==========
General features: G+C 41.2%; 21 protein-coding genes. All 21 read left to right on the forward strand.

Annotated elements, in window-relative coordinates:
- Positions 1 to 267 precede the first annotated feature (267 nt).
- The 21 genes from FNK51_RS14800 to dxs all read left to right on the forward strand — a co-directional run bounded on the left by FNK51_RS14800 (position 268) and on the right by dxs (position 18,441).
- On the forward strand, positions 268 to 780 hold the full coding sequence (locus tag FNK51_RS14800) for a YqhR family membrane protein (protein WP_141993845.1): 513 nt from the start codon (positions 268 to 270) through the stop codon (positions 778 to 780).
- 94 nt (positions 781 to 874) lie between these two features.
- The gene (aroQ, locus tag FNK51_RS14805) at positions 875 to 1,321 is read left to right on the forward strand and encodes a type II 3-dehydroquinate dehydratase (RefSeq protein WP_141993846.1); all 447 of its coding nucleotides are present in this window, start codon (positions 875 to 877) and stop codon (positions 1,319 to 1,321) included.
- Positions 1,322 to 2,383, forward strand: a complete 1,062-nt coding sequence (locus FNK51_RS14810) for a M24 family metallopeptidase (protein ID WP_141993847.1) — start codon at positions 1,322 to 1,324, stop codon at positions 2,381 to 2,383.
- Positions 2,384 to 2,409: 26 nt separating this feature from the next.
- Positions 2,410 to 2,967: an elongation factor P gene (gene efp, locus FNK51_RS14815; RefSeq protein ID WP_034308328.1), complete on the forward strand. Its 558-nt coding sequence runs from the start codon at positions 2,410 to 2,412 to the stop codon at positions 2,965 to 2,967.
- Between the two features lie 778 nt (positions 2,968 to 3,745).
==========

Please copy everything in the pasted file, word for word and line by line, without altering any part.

General features: G+C 41.2%; 21 protein-coding genes. All 21 read left to right on the forward strand.

Annotated elements, in window-relative coordinates:
- Positions 1 to 267 precede the first annotated feature (267 nt).
- The 21 genes from FNK51_RS14800 to dxs all read left to right on the forward strand — a co-directional run bounded on the left by FNK51_RS14800 (position 268) and on the right by dxs (position 18,441).
- On the forward strand, positions 268 to 780 hold the full coding sequence (locus tag FNK51_RS14800) for a YqhR family membrane protein (protein WP_141993845.1): 513 nt from the start codon (positions 268 to 270) through the stop codon (positions 778 to 780).
- 94 nt (positions 781 to 874) lie between these two features.
- The gene (aroQ, locus tag FNK51_RS14805) at positions 875 to 1,321 is read left to right on the forward strand and encodes a type II 3-dehydroquinate dehydratase (RefSeq protein WP_141993846.1); all 447 of its coding nucleotides are present in this window, start codon (positions 875 to 877) and stop codon (positions 1,319 to 1,321) included.
- Positions 1,322 to 2,383, forward strand: a complete 1,062-nt coding sequence (locus FNK51_RS14810) for a M24 family metallopeptidase (protein ID WP_141993847.1) — start codon at positions 1,322 to 1,324, stop codon at positions 2,381 to 2,383.
- Positions 2,384 to 2,409: 26 nt separating this feature from the next.
- Positions 2,410 to 2,967: an elongation factor P gene (gene efp, locus FNK51_RS14815; RefSeq protein ID WP_034308328.1), complete on the forward strand. Its 558-nt coding sequence runs from the start codon at positions 2,410 to 2,412 to the stop codon at positions 2,965 to 2,967.
- Between the two features lie 778 nt (positions 2,968 to 3,745).